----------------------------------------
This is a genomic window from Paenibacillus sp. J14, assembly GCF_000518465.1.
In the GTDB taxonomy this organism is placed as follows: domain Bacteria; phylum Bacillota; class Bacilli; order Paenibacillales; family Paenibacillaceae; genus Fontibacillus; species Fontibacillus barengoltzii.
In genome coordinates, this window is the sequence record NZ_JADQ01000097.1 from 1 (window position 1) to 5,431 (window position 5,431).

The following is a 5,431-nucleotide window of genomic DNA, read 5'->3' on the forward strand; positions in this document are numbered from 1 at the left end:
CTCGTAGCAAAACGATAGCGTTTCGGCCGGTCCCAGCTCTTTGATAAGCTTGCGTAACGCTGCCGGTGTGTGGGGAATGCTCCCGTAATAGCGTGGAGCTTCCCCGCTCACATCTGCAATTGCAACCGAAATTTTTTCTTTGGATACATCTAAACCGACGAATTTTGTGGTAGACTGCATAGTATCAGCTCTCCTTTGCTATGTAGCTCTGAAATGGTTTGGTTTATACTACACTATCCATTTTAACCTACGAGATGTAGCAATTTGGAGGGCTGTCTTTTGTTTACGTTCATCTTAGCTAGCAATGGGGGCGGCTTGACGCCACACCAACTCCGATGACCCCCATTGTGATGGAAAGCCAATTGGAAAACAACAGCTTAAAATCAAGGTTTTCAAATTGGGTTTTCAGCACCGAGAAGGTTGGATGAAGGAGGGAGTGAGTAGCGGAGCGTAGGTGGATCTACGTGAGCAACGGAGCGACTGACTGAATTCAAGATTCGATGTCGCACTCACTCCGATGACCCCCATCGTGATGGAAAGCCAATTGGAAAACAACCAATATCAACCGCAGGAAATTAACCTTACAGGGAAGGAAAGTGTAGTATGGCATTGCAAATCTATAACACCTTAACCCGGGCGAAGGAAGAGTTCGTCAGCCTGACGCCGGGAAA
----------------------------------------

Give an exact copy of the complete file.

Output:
This is a genomic window from Paenibacillus sp. J14, assembly GCF_000518465.1.
In the GTDB taxonomy this organism is placed as follows: domain Bacteria; phylum Bacillota; class Bacilli; order Paenibacillales; family Paenibacillaceae; genus Fontibacillus; species Fontibacillus barengoltzii.
In genome coordinates, this window is the sequence record NZ_JADQ01000097.1 from 1 (window position 1) to 5,431 (window position 5,431).

The following is a 5,431-nucleotide window of genomic DNA, read 5'->3' on the forward strand; positions in this document are numbered from 1 at the left end:
CTCGTAGCAAAACGATAGCGTTTCGGCCGGTCCCAGCTCTTTGATAAGCTTGCGTAACGCTGCCGGTGTGTGGGGAATGCTCCCGTAATAGCGTGGAGCTTCCCCGCTCACATCTGCAATTGCAACCGAAATTTTTTCTTTGGATACATCTAAACCGACGAATTTTGTGGTAGACTGCATAGTATCAGCTCTCCTTTGCTATGTAGCTCTGAAATGGTTTGGTTTATACTACACTATCCATTTTAACCTACGAGATGTAGCAATTTGGAGGGCTGTCTTTTGTTTACGTTCATCTTAGCTAGCAATGGGGGCGGCTTGACGCCACACCAACTCCGATGACCCCCATTGTGATGGAAAGCCAATTGGAAAACAACAGCTTAAAATCAAGGTTTTCAAATTGGGTTTTCAGCACCGAGAAGGTTGGATGAAGGAGGGAGTGAGTAGCGGAGCGTAGGTGGATCTACGTGAGCAACGGAGCGACTGACTGAATTCAAGATTCGATGTCGCACTCACTCCGATGACCCCCATCGTGATGGAAAGCCAATTGGAAAACAACCAATATCAACCGCAGGAAATTAACCTTACAGGGAAGGAAAGTGTAGTATGGCATTGCAAATCTATAACACCTTAACCCGGGCGAAGGAAGAGTTCGTCAGCCTGACGCCGGGAAA